CrossFit Goes Primal, Part One

Aug 18, 2015
Anton Sietereales is the head coach and founding partner of Primal Ape.

CROSSFIT is all about functional fitness. It’s about efficiency of body movement and time. I found that out (and more) after going through a lung-busting, muscle-straining, sweat-inducing trial endurance workout under head coach and founding partner Anton Sietereales at Primal Ape CrossFit box in Makati last month.

My only other CrossFit experience years ago saddled me with wall ball trauma, a thrown out back and repeat visits to my chiropractor and acupuncturist. When teammate Raoul invited me to give this workout a try, I initially balked, still wary of the sudden movements and imminent hurt resulting from such. Eventually, I reconsidered, quietly rationalizing that most experiences deserve a second chance. It turned out to be a good decision.

As with all physical activity, proper warm up and cool down are essential to ease the practitioner/participant in and out of the exercise. Add proper form and technique into the mix and you increase the probability of actually enjoying it. This is what Anton made sure each of the trial workout’s participants experienced, prepping us on the principles of the workout and rules of safety when doing each activity for the first time. The main workout involved track running, box jumps, and my personal favorite, wall balls, followed by intense high-rep abdominal exercises and a cool down comprised of mostly yoga-based stretches. I may have been sore for a couple days after, but nothing that more stretching and some running couldn’t take care of.

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The entire session took less than an hour, but felt as hard as any grueling road or trail runs I have done, leaving me spent but satisfied. And this particular workout has the distinction of handing me my first DNF (Did Not Finish), as I was too drained to finish the required five sets within the stipulated 20-minute limit. It was, however, a most gratifying DNF.

Origins and Ethos

CrossFit was founded by Greg Glassman, an American who, as a teenage gymnast, wanted to be stronger than any gymnast he knew. He found working with dumbbells and a barbell, as opposed to other gymnasts who worked only with bodyweight, made him stronger. He also cycled considerably, and his competitive nature drove him to get better at whatever physical/athletic challenge he undertook. This pursuit brought the realization that he could find persons better than him in one area, but not in all areas; which prompted the question: What price are you paying for a certain expertise?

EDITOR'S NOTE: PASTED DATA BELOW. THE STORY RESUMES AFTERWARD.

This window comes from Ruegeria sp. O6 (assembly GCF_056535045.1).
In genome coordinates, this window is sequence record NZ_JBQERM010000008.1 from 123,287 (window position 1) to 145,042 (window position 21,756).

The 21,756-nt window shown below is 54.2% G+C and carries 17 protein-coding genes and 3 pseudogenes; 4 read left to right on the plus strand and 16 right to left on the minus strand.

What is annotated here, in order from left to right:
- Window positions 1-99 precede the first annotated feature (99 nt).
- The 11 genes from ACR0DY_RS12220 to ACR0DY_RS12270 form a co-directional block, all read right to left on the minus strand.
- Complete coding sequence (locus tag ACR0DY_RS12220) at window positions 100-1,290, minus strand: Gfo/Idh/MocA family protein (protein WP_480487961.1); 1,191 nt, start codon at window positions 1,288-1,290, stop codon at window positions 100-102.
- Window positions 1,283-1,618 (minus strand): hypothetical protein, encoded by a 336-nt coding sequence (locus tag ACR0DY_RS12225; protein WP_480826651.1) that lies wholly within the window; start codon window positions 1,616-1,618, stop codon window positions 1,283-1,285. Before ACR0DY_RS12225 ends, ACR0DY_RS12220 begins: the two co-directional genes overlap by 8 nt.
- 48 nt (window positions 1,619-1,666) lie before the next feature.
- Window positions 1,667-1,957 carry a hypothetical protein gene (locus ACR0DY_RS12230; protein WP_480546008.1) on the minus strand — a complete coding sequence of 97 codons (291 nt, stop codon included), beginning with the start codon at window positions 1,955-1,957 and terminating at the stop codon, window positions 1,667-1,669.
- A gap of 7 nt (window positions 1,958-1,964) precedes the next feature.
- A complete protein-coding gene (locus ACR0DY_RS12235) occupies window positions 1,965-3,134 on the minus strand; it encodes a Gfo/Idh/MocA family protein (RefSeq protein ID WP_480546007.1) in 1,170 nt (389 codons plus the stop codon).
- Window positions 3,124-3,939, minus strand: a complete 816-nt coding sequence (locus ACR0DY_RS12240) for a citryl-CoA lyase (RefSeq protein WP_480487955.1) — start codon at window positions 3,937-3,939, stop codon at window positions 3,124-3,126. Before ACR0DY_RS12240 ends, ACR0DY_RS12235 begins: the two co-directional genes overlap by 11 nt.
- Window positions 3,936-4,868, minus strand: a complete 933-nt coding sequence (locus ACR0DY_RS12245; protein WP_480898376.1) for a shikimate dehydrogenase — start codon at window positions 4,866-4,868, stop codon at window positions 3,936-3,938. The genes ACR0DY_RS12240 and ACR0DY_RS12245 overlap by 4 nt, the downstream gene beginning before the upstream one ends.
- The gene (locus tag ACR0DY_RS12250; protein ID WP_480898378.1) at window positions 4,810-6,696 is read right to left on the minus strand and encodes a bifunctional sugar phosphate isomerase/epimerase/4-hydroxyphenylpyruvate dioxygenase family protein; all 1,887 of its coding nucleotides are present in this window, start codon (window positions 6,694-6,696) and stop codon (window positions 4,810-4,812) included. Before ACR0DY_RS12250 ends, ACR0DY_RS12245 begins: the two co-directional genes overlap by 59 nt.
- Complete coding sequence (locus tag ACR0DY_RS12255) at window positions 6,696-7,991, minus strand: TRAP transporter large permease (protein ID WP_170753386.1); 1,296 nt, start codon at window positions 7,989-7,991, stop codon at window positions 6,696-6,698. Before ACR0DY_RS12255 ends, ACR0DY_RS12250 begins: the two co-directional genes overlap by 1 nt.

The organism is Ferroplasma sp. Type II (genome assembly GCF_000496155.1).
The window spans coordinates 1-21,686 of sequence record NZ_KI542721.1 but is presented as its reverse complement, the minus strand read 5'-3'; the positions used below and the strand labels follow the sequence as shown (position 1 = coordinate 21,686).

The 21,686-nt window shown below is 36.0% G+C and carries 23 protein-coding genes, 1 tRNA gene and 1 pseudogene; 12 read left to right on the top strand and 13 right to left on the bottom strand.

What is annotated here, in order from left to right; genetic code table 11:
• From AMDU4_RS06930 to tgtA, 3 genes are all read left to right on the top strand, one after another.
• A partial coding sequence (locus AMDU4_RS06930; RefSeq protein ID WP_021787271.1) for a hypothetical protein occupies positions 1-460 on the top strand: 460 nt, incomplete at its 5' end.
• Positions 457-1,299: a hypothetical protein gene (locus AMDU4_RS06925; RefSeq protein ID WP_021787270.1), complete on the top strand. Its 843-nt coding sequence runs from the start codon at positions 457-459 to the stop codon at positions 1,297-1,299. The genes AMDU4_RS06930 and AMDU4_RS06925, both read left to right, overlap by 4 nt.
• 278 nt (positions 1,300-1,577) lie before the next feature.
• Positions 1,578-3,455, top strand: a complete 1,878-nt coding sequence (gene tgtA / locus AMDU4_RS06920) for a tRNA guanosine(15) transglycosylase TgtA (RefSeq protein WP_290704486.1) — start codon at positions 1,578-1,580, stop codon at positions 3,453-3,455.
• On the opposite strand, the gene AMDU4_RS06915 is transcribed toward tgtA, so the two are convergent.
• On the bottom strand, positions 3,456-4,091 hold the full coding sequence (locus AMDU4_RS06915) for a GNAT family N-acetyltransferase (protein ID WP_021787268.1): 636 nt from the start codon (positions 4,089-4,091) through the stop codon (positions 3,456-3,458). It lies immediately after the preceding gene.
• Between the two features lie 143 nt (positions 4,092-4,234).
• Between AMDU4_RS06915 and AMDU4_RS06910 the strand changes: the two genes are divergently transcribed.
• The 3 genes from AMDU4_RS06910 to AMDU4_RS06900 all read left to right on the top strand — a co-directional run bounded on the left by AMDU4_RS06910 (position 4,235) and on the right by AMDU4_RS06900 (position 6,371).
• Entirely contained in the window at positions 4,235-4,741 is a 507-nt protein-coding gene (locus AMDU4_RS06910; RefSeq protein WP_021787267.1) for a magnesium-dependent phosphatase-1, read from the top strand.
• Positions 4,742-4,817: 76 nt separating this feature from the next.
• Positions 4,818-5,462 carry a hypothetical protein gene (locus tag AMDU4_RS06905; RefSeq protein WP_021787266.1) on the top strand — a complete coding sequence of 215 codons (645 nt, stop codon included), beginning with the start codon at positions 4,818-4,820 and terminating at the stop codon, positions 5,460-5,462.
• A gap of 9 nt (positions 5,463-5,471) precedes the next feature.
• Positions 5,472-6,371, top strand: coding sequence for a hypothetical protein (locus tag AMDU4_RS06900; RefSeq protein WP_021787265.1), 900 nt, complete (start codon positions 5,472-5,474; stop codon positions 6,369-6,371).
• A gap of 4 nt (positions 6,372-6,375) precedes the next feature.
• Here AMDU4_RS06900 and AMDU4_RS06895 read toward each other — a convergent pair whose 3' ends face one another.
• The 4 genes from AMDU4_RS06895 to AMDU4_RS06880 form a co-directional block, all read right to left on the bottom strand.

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An article entitled The Origins Of Crossfit from accurately captures the essence and culture of Crossfit:

In CrossFit’s view, the goal is not to achieve specialized abilities and fitness that applies to one particular set of movements; the goal is general physical preparedness. The CrossFit ethos holds that adherents train to enhance 10 physical qualities: cardiovascular/respiratory endurance, stamina, strength, flexibility, power, speed, coordination, agility, balance, and accuracy. CrossFit also stresses repeatable, measurable results. There is heavy emphasis on specific weights, specific distances and specific movements over specific times. This allows athletes to make clear measurements of their performance.

The Primal Ape CrossFit Box at Chino Roces Avenue in Makati.

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The Workouts: History and Girl Names

Glassman developed the notoriously excruciating Fran workout, 21-15-9 of thrusters (front squat and push press) followed by pull-ups, in his garage as a teenager. He threw up after completing the workout, but that spurred him to run to his neighbor’s house and put him through the same ordeal. CrossFit’s short-duration, high-intensity workouts are geared to simulate the feelings athletes and fighters feel during real competition.

And the girl names? Angie, Elizabeth, Chelsea, and Diane, some of the earliest names to appear (2003) among the WODs (Workout Of The Day), are easier to mention than to explain the entire workout sequence. Jokingly, Glassman explains, as in the case of Fran, which leaves you crushed and exhausted, “any workout that leaves you flat on your back, staring up at the sky, wondering what the hell happened, deserves a girl’s name.”

Coach Anton pumps iron as part of the WOD.

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Anton Meets Fran

A varsity basketball player from grade school to college, Coach Anton had always been an above-average athlete, easily off-setting any ill effects of smoking and drinking with hard-charging workouts at the gym or on the court. When he caught the running bug some years ago, Anton took on five marathons in three years, without as much preparation as most people did. He promptly injured himself by tearing his meniscus and his athletic pursuit ground to a halt. But the smoking and drinking continued. Without the exercise, Anton ballooned to a portly 245 pounds! With the weight piling on, he had to find a way to tip the scales back to a healthy normal, but he couldn’t go back to running anymore.

Over drinks one evening, while discussing his dilemma of getting back in shape, his friends suggested he try CrossFit. And it was here that he first met Fran. Here’s how Muscle and Fitness writer Rob Orlando describes the WOD that is Fran in his article ‘How do you measure up to CrossFit’s “Fran” Workout?’: